Hon C-Y, Teschke K, Shen H, Demers PA, Venners S. Antineoplastic Drug Contamination in the Urine of Canadian Workers. International Archives of Occupupational and Environmental Health 2015 Oct;88(7):933-41.
PURPOSE: The purpose of this study was to quantify the urine concentration of non-metabolized cyclophosphamide (CP), a commonly administered antineoplastic drug, among potentially exposed Canadian healthcare workers and to identify factors associated with the drug concentration levels.
RESULTS: We collected 201 urine samples, and 55 % (n = 111) had detectable levels of CP. All eight job categories evaluated had some samples with detectable levels of CP, with unit clerks having the highest average level. Workers who worked in the drug administration unit, but were not responsible for administering the drugs to patients, i.e., volunteers, oncologists, ward aides, and dieticians, had the largest proportion of samples exceeding the LOD. Two factors were found to be significantly associated with urinary CP concentration: (1) Workers who had a duty to handle antineoplastic drugs had higher concentration levels, and (2) workers who had not received safe drug handling training had higher levels of CP in their urine compared with those who had.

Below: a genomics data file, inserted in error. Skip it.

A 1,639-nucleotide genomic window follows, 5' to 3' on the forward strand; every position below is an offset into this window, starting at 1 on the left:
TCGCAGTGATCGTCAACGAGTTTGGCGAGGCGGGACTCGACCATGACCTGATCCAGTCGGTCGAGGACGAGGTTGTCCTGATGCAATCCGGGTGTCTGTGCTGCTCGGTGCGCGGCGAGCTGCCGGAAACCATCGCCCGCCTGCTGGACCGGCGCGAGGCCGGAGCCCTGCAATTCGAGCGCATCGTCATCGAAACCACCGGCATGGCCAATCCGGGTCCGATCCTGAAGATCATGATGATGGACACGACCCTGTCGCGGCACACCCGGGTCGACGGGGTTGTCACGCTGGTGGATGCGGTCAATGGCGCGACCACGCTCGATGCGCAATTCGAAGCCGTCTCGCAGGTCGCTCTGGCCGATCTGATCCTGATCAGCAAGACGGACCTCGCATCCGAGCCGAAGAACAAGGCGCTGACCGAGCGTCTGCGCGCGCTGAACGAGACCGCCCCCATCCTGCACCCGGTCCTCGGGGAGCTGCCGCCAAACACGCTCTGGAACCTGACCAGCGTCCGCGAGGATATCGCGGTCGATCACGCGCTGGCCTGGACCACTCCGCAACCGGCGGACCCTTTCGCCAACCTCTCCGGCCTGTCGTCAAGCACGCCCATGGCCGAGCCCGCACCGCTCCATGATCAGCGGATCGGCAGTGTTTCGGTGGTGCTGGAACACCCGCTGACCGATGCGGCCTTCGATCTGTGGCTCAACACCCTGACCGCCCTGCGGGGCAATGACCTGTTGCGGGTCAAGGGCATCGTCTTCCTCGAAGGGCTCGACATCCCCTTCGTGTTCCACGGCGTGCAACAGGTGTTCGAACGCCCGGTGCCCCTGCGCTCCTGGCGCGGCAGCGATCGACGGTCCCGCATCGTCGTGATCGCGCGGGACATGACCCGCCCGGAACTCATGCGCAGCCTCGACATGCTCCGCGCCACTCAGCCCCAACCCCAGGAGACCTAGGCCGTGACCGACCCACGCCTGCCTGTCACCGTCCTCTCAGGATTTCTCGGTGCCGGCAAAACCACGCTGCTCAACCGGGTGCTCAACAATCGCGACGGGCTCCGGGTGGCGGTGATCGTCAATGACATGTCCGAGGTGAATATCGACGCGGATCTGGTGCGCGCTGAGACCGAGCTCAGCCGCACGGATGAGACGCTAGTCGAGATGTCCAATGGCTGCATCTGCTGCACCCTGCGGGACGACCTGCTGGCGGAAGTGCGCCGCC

CONCLUSIONS: The presence of non-metabolized CP in urine confirms that, despite the existence of control measures, a broad range of healthcare workers are at risk of exposure to antineoplastic drugs.